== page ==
A brief history
Reynon is in Béguey, near Cadillac, on a south-facing slope of the right bank of the Garonne. Part of this estate straddles the neighbouring commune of Laroque which consists of magnificent south east facing slopes and the ancient limestone terraces of the small tributary of the Garonne, the Oeuille.
The origins of this property go back to the XVth century. It was known as the Chateau de Béguey.
Towards the end of the XVth century, the Estate is still considered to be a ‘noble house’. It belonged to Jean de la Roque who also owned property in Barsac.
In the XVIIIth century, the vineyards belonged to the Carle de Trajet family who emigrated at the time of the revolution. Around 1850 the state then sold it to the Laspeyrère family who built the current neoclassical stately home where the chateau once stood.
Just before 1900, the property, at that time called Chateau Peyrat, was purchased by Emile Pollet, a Paris wine merchant.
In 1958 Jacques David, from a neighbouring village, Omet, acquired this land. He too had ancient vigneron origins. In turn, he inherited a vineyard from his father, Jean David, in the nearby commune of Laroque. The two vineyards have since been joined.
In 1976 his daughter, Florence, and his son-in-law, Denis Dubourdieu, agronomist and oenologist, took over. The growth has been called Chateau Reynon since 1979. As of the 1980’s its fame grew ; especially for the dry white sauvignon wines. The Reynon cellar at that time was Denis Dubourdieu’s favourite place for experimentation. As a young researcher he specialised in the vinification of dry whites. The techniques of skin maceration and maturing on lees in tanks of the semillon and sauvignon varieties were perfected at Reynon. Subsequently they were to be widely recommended worldwide. Reynon, thus was first known for its dry white wines.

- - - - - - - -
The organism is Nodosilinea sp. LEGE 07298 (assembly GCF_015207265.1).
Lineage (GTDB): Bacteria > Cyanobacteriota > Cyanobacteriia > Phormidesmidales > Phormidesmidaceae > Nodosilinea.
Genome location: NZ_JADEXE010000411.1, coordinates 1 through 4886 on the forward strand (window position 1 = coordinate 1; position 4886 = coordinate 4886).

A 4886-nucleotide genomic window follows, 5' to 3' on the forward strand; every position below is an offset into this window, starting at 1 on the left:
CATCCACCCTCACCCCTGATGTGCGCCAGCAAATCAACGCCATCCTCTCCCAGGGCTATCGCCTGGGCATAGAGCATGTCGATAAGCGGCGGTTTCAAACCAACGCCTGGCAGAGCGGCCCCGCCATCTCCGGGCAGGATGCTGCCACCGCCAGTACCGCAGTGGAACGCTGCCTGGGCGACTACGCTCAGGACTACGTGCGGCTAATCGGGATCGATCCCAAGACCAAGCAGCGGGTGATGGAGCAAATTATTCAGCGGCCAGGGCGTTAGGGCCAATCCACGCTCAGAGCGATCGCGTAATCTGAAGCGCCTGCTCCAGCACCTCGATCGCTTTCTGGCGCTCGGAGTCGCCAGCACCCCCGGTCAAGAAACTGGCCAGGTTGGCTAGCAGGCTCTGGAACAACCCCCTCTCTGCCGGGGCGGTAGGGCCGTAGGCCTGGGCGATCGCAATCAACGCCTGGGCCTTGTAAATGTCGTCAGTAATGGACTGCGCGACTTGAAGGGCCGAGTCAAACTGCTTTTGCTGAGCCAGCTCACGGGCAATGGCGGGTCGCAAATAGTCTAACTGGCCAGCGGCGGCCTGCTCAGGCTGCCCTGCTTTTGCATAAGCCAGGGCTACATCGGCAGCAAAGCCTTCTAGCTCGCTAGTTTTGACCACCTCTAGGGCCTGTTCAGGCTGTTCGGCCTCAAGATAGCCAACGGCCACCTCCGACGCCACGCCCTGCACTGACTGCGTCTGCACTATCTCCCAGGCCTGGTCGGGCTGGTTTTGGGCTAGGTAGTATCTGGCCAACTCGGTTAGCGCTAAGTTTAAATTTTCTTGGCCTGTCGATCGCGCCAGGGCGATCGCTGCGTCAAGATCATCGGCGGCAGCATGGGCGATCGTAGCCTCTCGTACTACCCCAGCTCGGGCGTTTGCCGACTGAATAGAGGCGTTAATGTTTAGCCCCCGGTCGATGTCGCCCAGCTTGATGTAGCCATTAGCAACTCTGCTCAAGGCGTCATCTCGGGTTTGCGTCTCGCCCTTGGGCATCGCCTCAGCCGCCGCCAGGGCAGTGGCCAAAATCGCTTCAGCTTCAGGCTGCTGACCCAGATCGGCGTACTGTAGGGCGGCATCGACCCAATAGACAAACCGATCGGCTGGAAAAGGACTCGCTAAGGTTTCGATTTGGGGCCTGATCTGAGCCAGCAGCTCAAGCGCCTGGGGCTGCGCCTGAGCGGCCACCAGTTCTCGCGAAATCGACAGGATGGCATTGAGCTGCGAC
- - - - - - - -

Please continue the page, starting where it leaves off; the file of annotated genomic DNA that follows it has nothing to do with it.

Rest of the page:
Reorganisation of the vineyards started in 1988. Low density vine planting of the late 1950’s was gradually replanted to 5500 vines per hectares. This transformation brought out the remarkable potential of the clay terroir for the red wines at Reynon. Ten years later with the widely recognised success of the 1998 vintage, red Reynon wines fell firmly in the category of Bordeaux best bets.
At Reynon an ancient tradition of cultivating vines on the right bank hillsides is revived. As of 1996, when the years are conducive to noble rot, a surprisingly impressive Cadillac wine is produced. It is made predominantly from the Sauvignon variety which formerly was characteristic of sweet wines only.